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B.C. Court of Appeal Finds Class Action Waiver Clause Unconscionable and Contrary to Public Policy

B.C. Court of Appeal Finds Class Action Waiver Clause Unconscionable and Contrary to Public Policy
31 mai 2021

On May 17, 2021, the British Columbia (B.C.) Court of Appeal released a decision in Pearce v. 4 Pillars Consulting Group Inc. (Pearce) finding a class action waiver clause unenforceable as unconscionable and contrary to public policy, largely because it would likely prevent class members from pursuing any claims at all given the small amounts at issue. Pearce is one of the few Canadian decisions addressing the enforceability of class action waiver clauses, a question the Supreme Court of Canada expressly left open in the past.

BACKGROUND

The defendants sold debt advisory services to individuals on the brink of insolvency seeking debt restructuring. The defendants charged fees upfront, regardless of whether any debt relief was obtained.

On the basis that the defendants were not licensed “debt repayment agents” pursuant to the B.C. Business Practices and Consumer Protection Act (BPCPA), or licensed insolvency trustees pursuant to the federal Bankruptcy and Insolvency Act (BIA), the plaintiff commenced an action against the defendants, applying to certify it as a class proceeding on behalf of persons who paid the defendants fees. The plaintiff alleged that the defendants contravened the BPCPA’s provisions governing debt repayment agents and its prohibition of unconscionable acts or practices. The plaintiff further alleged that the defendants’ conduct was contrary to the BIA, that the defendants’ unlawful conduct voided the applicable contracts with customers and that the fees paid are recoverable through claims for unjust enrichment and conspiracy.

The defendants took the position that their business was lawful. They applied to have the plaintiff’s and proposed class members’ claims struck, dismissed or stayed on a number of grounds, including a class action waiver clause in standard form agreements prohibiting class proceedings and requiring disputes be resolved on individual bases.

B.C. SUPREME COURT DECISION

In October 2019, the B.C. Supreme Court dismissed the defendants’ applications and certified the plaintiff’s action as a class proceeding, holding that the plaintiff’s claims were not bound to fail and that the class action waiver clause was unenforceable.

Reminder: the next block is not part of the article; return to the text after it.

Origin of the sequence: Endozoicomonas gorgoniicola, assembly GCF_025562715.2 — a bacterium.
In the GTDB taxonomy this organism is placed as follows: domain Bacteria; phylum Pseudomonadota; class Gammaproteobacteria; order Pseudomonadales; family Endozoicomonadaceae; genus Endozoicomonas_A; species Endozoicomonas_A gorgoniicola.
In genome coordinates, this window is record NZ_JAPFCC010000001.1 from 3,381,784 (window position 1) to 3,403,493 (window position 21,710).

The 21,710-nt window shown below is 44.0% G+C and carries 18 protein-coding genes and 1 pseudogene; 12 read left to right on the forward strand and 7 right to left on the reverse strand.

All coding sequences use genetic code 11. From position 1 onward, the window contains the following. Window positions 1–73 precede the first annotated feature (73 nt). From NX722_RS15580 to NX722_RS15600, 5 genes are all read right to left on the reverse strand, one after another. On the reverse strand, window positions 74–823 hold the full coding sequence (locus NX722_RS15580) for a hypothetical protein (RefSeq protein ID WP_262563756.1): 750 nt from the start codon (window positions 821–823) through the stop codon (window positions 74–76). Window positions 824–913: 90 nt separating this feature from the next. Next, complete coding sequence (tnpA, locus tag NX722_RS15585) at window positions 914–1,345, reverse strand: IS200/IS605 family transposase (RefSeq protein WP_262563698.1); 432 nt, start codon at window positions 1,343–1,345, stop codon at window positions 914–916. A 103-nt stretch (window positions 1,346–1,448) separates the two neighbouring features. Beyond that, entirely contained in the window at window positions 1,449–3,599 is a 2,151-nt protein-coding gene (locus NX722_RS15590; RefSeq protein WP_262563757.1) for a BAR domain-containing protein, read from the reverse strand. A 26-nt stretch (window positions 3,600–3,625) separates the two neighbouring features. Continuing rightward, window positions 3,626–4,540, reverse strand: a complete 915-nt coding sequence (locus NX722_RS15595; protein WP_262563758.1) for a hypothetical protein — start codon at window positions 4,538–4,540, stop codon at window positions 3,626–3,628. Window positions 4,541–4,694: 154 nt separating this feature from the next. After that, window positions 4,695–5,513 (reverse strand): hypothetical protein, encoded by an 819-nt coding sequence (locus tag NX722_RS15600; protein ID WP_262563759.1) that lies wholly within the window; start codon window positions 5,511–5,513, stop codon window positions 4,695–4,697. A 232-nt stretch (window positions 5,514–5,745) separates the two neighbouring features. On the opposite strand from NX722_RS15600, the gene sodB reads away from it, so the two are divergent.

B.C. COURT OF APPEAL DECISION

The B.C. Court of Appeal dismissed the defendants’ appeal. The Court of Appeal agreed that the plaintiff’s claims were not bound to fail and that the action was appropriately certified as a class proceeding. Significantly, the Court of Appeal also agreed that the class action waiver clause was unenforceable on two independent grounds.

First, the Court of Appeal held that the class action waiver clause was unconscionable, finding an inequality of bargaining power and an improvident bargain. The inequality arose because the clause was found in standard form contracts not subject to negotiation, the class members were consumers rather than sophisticated commercial parties, the class members were distressed persons in vulnerable and difficult circumstances struggling to service and repay debt and the clause did not effectively communicate the consequences of agreeing to it. The clause was improvident because the novel and complex nature of the legal questions raised by the claims, and the relatively low monetary values involved for each class member, meant that it was unlikely class members would be able to pursue individual claims if the clause were enforced, effectively and practically blocking them from access to justice.

Second, the Court of Appeal held that the clause was contrary to public policy because it significantly interfered with the administration of justice. Its practical effect, as noted above, would be to preclude the plaintiff and class members from accessing any dispute resolution process at all, defeating the three goals of class proceedings of promoting judicial economy, access to justice and behaviour modification. While the Court of Appeal noted that there is little jurisprudence concerning the enforceability of class action waiver clauses, it cited two lower court decisions from Alberta and Ontario for the proposition that such clauses have not been enforced when considered in the past.

IMPLICATIONS

The principles in Pearce raise serious issues regarding the enforceability of class action waiver clauses, particularly where individual claims for damages can be expected to be small (as is often the case in class actions). Notably, the Court of Appeal distinguished case law involving arbitration clauses that oust the jurisdiction of the court, stating that arbitration may offer a measure of justice comparable to courts and that legislation exists directing courts to stay court proceedings in favour of arbitration.

For further information, please contact:

Josh Hutchinson          604-631-4178
Robin Reinertson        604-631-3323

or any other member of our Class Actions group.